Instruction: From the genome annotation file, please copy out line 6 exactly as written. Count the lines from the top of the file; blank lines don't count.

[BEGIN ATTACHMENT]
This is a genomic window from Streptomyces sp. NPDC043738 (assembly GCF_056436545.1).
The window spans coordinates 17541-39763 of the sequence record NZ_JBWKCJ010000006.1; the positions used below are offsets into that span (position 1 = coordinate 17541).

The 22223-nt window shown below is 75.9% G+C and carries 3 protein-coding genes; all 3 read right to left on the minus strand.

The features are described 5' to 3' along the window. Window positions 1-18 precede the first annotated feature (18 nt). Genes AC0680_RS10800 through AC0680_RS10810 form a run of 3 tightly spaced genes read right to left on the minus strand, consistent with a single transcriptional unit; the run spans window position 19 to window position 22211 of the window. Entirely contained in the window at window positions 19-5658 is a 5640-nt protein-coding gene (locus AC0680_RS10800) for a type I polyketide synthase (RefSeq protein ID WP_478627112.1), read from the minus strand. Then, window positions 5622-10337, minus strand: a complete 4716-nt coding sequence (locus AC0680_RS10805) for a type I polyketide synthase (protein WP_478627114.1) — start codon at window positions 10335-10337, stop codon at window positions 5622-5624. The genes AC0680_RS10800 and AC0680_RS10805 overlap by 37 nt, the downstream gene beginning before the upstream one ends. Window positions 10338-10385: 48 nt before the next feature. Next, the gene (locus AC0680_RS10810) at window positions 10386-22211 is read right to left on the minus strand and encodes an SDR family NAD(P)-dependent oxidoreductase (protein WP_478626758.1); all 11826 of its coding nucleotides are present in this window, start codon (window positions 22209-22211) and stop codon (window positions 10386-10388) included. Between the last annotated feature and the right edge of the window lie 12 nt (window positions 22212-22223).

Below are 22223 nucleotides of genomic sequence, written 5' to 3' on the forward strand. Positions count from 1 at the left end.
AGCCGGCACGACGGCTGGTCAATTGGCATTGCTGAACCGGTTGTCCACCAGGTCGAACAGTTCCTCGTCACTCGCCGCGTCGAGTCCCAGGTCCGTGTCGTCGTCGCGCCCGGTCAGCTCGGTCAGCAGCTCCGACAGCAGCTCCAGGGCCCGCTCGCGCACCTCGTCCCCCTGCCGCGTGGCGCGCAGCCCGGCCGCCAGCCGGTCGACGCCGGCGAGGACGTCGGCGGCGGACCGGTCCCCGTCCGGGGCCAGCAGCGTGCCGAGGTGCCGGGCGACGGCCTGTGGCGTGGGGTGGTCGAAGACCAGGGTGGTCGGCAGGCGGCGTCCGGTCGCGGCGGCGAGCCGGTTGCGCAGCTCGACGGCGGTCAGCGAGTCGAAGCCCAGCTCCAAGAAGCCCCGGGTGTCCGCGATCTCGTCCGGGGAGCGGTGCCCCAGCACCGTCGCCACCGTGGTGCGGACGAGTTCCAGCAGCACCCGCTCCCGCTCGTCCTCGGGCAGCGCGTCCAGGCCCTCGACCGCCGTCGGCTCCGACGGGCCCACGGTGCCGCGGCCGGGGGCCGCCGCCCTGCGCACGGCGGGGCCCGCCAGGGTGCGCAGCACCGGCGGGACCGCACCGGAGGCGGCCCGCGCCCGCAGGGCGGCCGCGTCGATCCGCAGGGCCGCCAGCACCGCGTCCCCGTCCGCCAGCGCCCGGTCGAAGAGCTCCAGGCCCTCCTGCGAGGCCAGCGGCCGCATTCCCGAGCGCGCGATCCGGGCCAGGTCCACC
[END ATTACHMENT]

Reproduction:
AGCCGGCACGACGGCTGGTCAATTGGCATTGCTGAACCGGTTGTCCACCAGGTCGAACAGTTCCTCGTCACTCGCCGCGTCGAGTCCCAGGTCCGTGTCGTCGTCGCGCCCGGTCAGCTCGGTCAGCAGCTCCGACAGCAGCTCCAGGGCCCGCTCGCGCACCTCGTCCCCCTGCCGCGTGGCGCGCAGCCCGGCCGCCAGCCGGTCGACGCCGGCGAGGACGTCGGCGGCGGACCGGTCCCCGTCCGGGGCCAGCAGCGTGCCGAGGTGCCGGGCGACGGCCTGTGGCGTGGGGTGGTCGAAGACCAGGGTGGTCGGCAGGCGGCGTCCGGTCGCGGCGGCGAGCCGGTTGCGCAGCTCGACGGCGGTCAGCGAGTCGAAGCCCAGCTCCAAGAAGCCCCGGGTGTCCGCGATCTCGTCCGGGGAGCGGTGCCCCAGCACCGTCGCCACCGTGGTGCGGACGAGTTCCAGCAGCACCCGCTCCCGCTCGTCCTCGGGCAGCGCGTCCAGGCCCTCGACCGCCGTCGGCTCCGACGGGCCCACGGTGCCGCGGCCGGGGGCCGCCGCCCTGCGCACGGCGGGGCCCGCCAGGGTGCGCAGCACCGGCGGGACCGCACCGGAGGCGGCCCGCGCCCGCAGGGCGGCCGCGTCGATCCGCAGGGCCGCCAGCACCGCGTCCCCGTCCGCCAGCGCCCGGTCGAAGAGCTCCAGGCCCTCCTGCGAGGCCAGCGGCCGCATTCCCGAGCGCGCGATCCGGGCCAGGTCCACC